What is the function of the thyroid, and what role does it play in a person’s health?

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What is the function of the thyroid, and what role does it play in a person’s health?

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The thyroid is an essential hormonal gland that plays a major role in many of the body’s functions.

The thyroid’s function is to regulate the body’s metabolism, which affects how fast or slow things occur in the body, such as hair growth, heartbeat, and food excretion.

The thyroid also controls how fast or slow you burn calories, which in turn affects your weight.

If a person’s thyroid gland is not in control, it can work in extremes, so it is important to try to keep its function in a midrange.

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The thyroid (Latin: glandula thyreoidea) is a vitally important hormonal gland that plays a major role in the metabolism, growth and maturation of the human body. It helps to regulate many body functions by constantly releasing a steady amount of hormones into the bloodstream. More hormones are produced when the body needs more energy, like when it is growing or cold, or during pregnancy.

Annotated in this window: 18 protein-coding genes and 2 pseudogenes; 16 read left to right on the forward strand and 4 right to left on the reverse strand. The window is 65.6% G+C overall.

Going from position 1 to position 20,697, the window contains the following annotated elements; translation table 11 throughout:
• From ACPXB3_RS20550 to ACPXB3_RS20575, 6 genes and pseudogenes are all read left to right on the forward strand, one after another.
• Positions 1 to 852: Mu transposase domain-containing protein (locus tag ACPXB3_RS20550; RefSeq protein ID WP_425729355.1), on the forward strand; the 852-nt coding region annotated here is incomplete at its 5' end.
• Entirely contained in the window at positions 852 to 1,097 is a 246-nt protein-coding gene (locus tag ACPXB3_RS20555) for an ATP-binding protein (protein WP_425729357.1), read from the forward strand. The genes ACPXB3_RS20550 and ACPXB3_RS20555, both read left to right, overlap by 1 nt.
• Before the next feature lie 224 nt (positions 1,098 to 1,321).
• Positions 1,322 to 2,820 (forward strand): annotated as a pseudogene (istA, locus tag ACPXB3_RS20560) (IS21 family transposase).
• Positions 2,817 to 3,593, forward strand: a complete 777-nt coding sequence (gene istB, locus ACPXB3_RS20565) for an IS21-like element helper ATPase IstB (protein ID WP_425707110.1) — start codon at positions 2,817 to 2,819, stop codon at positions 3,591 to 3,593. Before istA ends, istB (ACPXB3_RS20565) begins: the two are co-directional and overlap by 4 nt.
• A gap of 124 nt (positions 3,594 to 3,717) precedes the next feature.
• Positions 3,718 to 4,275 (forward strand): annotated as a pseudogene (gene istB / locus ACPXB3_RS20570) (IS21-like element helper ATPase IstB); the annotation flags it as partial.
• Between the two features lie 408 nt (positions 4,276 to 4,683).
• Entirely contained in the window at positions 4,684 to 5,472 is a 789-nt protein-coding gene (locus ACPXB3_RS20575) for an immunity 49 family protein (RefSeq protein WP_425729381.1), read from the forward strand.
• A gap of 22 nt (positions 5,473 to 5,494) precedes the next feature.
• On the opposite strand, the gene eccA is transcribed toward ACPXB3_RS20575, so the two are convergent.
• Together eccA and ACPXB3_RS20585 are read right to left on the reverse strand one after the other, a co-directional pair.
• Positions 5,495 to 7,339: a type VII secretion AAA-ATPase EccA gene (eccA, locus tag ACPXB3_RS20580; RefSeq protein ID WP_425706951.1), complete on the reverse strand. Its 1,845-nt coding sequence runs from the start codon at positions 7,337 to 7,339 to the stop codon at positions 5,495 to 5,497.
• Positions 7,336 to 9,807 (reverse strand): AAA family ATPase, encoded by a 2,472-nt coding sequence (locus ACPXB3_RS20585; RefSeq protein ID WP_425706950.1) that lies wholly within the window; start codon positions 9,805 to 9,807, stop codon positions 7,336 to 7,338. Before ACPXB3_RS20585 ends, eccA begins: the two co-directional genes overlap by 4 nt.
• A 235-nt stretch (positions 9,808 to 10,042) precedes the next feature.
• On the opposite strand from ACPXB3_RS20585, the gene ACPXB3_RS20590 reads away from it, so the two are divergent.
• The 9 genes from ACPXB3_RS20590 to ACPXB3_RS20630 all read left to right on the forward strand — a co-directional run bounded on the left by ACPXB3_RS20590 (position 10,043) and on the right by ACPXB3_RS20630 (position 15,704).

The organ is located in the front part of the neck below the voice box and has the shape of a butterfly: The two side lobes on the right and on the left are connected at the front by a narrow strip of tissue. The side lobes enclose the windpipe and end at the sides and behind the windpipe.

 

On average, the thyroid weighs between 20 and 60 grams and is surrounded by two fibrous capsules. The outer capsule is connected to the voice box muscles and to many important vessels and nerves. There is loose connective tissue between the inner and the outer capsule, so that the thyroid can move and change its position when we swallow.

The thyroid tissue itself consists of a lot of small individual lobules joined together by thin sheaths of connective tissue. These lobules contain a great number of small vesicles, called follicles, which store thyroid hormones in the form of little droplets.

The thyroid gland produces three hormones:

Triiodothyronine or T3
Tetraiodothyronine, also called thyroxine, or T4
Calcitonin

Strictly speaking, only T3 and T4 are proper thyroid hormones. They are produced in what are known as the follicular epithelial cells of the thyroid, with iodine being one of the main components of both hormones.
Illustration: Thyroid gland cells

Thyroid gland cells